- The National Clean Air Programme has been sanctioned for Rs 637 crore
- State governments have been given authority to form clean air programmes
- The programme has found favour among air pollution experts
New Delhi: After months of speculation and several rounds of discussion between the Ministry of Environment and the high-level committee on air pollution, the Union government has finalised plans for a National Clean Air Programme (NCAP), worth Rs 637 crore. The programme will look to improve overall air quality across India. Air pollution has been a major environmental challenge for India, causing over 9 million deaths in 2017 alone. The same year, the air pollution crisis reached unprecedented levels across north India, affecting the states of Delhi, Uttar Pradesh, Rajasthan and many others.
One of the biggest problem with regard to air pollution in India is the complete lack of data with state governments on the sources of air pollution, reach of its effects. Recognising this hindrance as the biggest obstacle to tackle air pollution, the Union government has asked state governments to emphasise on collecting authentic data. The state governments have been asked to monitor rural air pollution and set up air pollution solution committees and Clean Air programmes in each state to counter air pollution. Air quality monitoring networks will be set up in 100 cities to continuously monitor air pollution.
The programme lays down rules which are to be followed by the Centre, rules to be followed by the state and rules where both the Centre and states need to cooperate. Data collection for states is very important and the National Clean Air Programme gives states the provision to collect their own data and share with us, said a Ministry of Environment official.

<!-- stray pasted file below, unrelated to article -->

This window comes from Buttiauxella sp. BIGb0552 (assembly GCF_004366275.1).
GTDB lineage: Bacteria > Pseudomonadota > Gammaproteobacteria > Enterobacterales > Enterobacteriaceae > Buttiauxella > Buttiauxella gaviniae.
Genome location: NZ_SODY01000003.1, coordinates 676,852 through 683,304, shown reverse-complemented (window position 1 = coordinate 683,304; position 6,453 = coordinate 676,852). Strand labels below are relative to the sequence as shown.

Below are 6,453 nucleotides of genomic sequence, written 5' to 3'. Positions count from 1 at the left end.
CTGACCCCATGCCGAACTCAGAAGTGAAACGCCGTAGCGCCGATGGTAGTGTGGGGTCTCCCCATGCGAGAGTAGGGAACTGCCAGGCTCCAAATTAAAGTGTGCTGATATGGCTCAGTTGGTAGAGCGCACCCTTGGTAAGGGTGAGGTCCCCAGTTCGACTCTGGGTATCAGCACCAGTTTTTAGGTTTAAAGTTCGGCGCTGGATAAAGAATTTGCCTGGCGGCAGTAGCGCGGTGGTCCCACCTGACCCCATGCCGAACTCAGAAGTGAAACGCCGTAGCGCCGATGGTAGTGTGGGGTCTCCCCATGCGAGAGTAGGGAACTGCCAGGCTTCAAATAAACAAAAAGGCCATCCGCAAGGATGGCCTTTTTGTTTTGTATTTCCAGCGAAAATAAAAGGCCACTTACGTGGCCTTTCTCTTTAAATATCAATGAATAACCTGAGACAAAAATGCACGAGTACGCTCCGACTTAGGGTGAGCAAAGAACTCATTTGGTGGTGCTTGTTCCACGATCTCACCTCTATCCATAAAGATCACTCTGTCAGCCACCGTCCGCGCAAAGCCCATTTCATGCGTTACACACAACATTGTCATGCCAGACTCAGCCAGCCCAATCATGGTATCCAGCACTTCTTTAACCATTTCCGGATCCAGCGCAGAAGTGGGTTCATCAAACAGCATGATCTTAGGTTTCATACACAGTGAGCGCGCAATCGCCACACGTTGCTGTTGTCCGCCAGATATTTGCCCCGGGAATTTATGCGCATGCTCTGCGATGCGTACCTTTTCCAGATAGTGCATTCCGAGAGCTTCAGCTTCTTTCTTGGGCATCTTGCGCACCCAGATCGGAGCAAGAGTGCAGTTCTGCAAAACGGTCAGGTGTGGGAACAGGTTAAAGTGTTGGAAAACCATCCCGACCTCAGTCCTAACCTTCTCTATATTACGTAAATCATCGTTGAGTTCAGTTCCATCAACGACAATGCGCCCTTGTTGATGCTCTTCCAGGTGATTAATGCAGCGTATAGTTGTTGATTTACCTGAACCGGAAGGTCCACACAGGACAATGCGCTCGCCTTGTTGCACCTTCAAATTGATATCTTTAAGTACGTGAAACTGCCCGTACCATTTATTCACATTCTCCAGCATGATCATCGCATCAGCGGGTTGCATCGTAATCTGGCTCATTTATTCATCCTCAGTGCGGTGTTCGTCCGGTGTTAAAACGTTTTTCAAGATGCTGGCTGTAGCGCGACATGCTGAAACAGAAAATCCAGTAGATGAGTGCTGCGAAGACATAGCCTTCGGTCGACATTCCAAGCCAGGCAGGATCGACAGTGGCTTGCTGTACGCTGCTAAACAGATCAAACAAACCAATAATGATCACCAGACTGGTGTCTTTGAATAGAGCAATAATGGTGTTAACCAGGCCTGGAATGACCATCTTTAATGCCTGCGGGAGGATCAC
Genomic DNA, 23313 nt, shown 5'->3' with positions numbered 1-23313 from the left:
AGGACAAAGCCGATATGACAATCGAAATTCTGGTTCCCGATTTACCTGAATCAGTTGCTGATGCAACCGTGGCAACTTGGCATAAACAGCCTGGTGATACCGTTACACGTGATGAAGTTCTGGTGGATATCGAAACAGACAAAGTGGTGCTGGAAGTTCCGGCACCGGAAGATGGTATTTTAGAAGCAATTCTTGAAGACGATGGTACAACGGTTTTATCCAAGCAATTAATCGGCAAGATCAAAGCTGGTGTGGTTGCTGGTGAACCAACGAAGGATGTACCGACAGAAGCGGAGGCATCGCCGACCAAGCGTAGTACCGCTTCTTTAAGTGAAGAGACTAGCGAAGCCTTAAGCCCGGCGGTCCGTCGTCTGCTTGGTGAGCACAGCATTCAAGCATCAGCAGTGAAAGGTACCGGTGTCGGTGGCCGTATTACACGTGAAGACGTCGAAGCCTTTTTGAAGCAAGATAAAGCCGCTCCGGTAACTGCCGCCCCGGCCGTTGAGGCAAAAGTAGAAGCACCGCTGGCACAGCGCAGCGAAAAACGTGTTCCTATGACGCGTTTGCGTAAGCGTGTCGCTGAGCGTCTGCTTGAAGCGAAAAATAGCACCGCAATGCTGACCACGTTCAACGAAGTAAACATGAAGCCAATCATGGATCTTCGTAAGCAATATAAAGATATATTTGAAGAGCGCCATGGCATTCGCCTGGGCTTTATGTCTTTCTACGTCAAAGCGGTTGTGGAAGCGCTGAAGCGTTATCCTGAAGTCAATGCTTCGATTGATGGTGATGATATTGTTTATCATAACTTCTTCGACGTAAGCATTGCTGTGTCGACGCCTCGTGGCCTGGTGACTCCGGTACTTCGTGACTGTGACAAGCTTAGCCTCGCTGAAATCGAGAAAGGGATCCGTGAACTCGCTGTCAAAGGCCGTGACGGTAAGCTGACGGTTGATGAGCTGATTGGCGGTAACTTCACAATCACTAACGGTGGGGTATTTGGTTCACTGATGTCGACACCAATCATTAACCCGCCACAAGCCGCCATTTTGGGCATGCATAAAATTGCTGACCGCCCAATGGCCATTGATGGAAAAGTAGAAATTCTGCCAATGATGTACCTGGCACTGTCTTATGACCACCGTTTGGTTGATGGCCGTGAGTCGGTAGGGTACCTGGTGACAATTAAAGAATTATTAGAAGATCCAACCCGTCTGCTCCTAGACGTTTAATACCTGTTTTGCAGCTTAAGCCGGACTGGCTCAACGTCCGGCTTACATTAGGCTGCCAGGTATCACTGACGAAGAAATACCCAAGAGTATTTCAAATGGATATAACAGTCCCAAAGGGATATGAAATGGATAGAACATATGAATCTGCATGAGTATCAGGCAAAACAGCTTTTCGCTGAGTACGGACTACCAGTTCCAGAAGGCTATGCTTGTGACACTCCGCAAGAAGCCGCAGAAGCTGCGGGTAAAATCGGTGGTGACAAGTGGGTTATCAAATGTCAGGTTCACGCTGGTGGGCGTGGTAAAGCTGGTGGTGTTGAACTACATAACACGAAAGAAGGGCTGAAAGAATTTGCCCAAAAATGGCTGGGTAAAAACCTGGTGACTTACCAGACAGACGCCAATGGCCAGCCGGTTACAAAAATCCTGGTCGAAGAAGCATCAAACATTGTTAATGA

The national plan also has provisions for setting up an apex committee with the Union minister for Environment heading the body. Two more committees will be formed under the secretary and the joint secretary, to monitor progress made by the states under the programme. Every state has been asked to induct scientists and trained personnel in their road safety committees for them to undertake research and development on management and reduction of air pollution.
“PM 2.5will be monitored across the country, not just in capital or major cities. The state monitoring networks will be able to keep a count of PM 2.5 across locations in the city, and aid in research on the source of the polluting elements and how their count could be minimised,” said the Ministry official.
The NCAP has found favour among pollution experts, who have opined that this is the most comprehensive plan to combat air pollution in India. The plan has involved not just the Centre, but the states as well, which is a big step towards combating air pollution in India.
The strategy employed by the Centre is more focused. State governments have been rightly asked to form their own clean air programmes, which will put some responsibility on their shoulders. The Centre has also shown support towards financially sponsoring research on air pollution. States can now utilise these funds to sponsor research on air pollution as reasons differ from state to state, on varying geographical conditions, said Anumita Roy Chowdhury, executive director, Centre for Science and Environment.
The Centre’s plan consciously distances itself from any quick-fix solution, something which air pollution experts have been advocating for quite some time. Air pollution demands a well-conceived and strategic plan which will be effective only when implemented for a prolonged time period. It remains to be seen how the states take up the plan and implement it.